Police give motive in Utah dead baby case

SALT LAKE CITY — Authorities say a Utah woman’s motive for killing six of her newborns was that she was addicted to drugs and didn’t want to deal with the responsibility.

Pleasant Grove Police Capt. Mike Roberts told The Associated Press on Tuesday that 39-year-old Megan Huntsman was heavily into a meth addiction when she strangled or suffocated the infants from 1996 to 2006.

Roberts said she wasn’t worried about the babies’ health, but simply didn’t want to care for them.

Authorities think a seventh baby found in her Pleasant Grove garage was stillborn.

Police had previously declined to discuss a motive in the case.

Huntsman is in jail on $6 million bail, charged with six counts of first-degree murder.

Her lawyer Anthony Howell declined comment Tuesday.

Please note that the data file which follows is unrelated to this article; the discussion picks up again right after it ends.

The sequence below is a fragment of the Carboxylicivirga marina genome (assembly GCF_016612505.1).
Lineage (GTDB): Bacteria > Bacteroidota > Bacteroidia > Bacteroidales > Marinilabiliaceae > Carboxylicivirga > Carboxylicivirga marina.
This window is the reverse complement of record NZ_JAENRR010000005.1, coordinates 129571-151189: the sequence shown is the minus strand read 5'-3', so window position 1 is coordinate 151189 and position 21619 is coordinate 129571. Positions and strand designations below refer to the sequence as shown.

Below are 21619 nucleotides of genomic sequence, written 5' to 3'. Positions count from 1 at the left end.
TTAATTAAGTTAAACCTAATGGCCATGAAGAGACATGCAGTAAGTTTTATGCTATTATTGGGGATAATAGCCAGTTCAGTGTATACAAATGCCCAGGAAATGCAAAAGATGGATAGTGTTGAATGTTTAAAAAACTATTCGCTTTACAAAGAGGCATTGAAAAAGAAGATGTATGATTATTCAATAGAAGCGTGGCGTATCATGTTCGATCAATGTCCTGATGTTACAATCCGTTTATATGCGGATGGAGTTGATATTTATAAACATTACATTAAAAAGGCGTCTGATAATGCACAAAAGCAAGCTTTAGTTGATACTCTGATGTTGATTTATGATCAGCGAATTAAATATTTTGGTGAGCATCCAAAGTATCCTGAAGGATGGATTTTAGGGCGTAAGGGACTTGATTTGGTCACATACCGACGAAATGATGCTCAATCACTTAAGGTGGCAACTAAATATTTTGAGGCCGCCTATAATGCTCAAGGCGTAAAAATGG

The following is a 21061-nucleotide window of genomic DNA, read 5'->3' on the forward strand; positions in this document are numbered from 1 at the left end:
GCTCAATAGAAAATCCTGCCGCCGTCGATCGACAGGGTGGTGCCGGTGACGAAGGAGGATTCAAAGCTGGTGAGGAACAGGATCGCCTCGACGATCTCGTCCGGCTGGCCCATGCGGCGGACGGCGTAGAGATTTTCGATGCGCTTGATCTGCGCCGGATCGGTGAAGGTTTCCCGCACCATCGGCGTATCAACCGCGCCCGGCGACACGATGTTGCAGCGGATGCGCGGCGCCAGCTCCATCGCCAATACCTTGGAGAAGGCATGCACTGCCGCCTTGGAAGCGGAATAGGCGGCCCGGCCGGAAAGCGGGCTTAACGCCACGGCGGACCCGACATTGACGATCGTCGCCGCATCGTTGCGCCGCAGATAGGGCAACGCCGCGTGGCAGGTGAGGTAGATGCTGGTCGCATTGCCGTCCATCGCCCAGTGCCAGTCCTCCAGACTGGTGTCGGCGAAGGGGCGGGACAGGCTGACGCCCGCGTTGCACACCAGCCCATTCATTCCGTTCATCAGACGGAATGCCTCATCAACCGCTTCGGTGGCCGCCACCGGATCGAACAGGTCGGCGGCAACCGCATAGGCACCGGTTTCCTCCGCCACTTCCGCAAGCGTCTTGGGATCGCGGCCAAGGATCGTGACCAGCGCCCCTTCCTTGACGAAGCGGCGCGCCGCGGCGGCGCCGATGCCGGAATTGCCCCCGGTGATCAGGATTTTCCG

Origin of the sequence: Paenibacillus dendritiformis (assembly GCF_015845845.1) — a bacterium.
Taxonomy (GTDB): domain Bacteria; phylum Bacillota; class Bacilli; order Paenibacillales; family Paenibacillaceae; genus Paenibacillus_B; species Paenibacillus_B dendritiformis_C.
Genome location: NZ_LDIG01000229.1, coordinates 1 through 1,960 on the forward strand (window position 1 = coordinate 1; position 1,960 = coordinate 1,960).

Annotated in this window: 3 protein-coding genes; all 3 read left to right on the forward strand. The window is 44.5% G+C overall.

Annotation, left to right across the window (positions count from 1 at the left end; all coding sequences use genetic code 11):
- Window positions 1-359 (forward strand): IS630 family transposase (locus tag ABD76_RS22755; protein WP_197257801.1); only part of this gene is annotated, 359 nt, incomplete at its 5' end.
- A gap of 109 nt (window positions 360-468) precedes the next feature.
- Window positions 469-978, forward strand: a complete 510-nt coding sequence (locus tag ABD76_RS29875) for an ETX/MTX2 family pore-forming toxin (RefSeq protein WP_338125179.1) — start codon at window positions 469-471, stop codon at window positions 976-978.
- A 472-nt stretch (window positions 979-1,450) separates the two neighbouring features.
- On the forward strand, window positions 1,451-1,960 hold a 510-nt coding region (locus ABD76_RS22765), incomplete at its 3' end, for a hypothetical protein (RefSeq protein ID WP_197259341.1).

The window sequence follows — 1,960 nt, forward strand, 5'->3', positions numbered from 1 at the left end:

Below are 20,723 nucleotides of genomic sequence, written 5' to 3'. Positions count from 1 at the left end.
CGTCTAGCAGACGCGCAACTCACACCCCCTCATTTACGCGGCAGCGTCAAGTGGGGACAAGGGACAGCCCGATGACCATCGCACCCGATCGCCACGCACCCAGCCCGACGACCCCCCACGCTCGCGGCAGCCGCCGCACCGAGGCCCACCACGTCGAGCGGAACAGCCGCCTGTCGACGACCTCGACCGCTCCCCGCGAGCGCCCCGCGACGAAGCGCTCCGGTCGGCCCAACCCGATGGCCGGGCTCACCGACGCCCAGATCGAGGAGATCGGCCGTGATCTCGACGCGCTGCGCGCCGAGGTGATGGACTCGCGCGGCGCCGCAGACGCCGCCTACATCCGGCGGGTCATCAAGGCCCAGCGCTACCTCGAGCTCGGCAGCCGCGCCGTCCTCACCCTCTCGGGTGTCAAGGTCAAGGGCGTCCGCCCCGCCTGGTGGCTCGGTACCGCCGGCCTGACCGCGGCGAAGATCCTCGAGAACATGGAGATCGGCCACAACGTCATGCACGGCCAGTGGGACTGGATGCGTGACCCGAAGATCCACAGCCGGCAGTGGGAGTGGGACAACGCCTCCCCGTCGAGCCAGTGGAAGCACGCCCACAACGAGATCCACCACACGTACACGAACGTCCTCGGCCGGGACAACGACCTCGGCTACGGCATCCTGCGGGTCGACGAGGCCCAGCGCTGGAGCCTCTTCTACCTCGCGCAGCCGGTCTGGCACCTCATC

More in Local News

Departing mayor’s locally drawn portrait joins city’s pantheon

Artist Elizabeth Person’s portrait of Everett Mayor Ray Stephanson will hang with others at City Hall.

Inslee proposes tapping reserves, carbon tax in budget plan

The proposal also includes money for the mental health system and efforts to fight opioid addiction.

One dead in crash south of Granite Falls

Two cars collided near the intersection of N. Lake Roesiger Road and Hidden Valley Road.

2 women struck, injured while crossing busy roads

The first happened Wednesday night in Everett. The second was Thursday morning in Edmonds.

Lynnwood robbery leads to lockdown at Edmonds schools

Edmonds police said it was just a precaution as they search around Edmonds-Woodway High School.

Marysville 7-Eleven hit by armed robbers

Officers set up a perimeter and brought in a police dog, but the man couldn’t be found.

Snohomish man, 63, missing from home since Monday

He left without his keys, wallet and phone, saying something about going to “the river.”

Counties fed up with unfunded mandates may sue the state

For example, no money has been provided to install, maintain and clear out required ballot boxes.

Pain lingers decade after recession

No matter how good things are now, it’s impossible to forget how the collapse affected people.

Most Read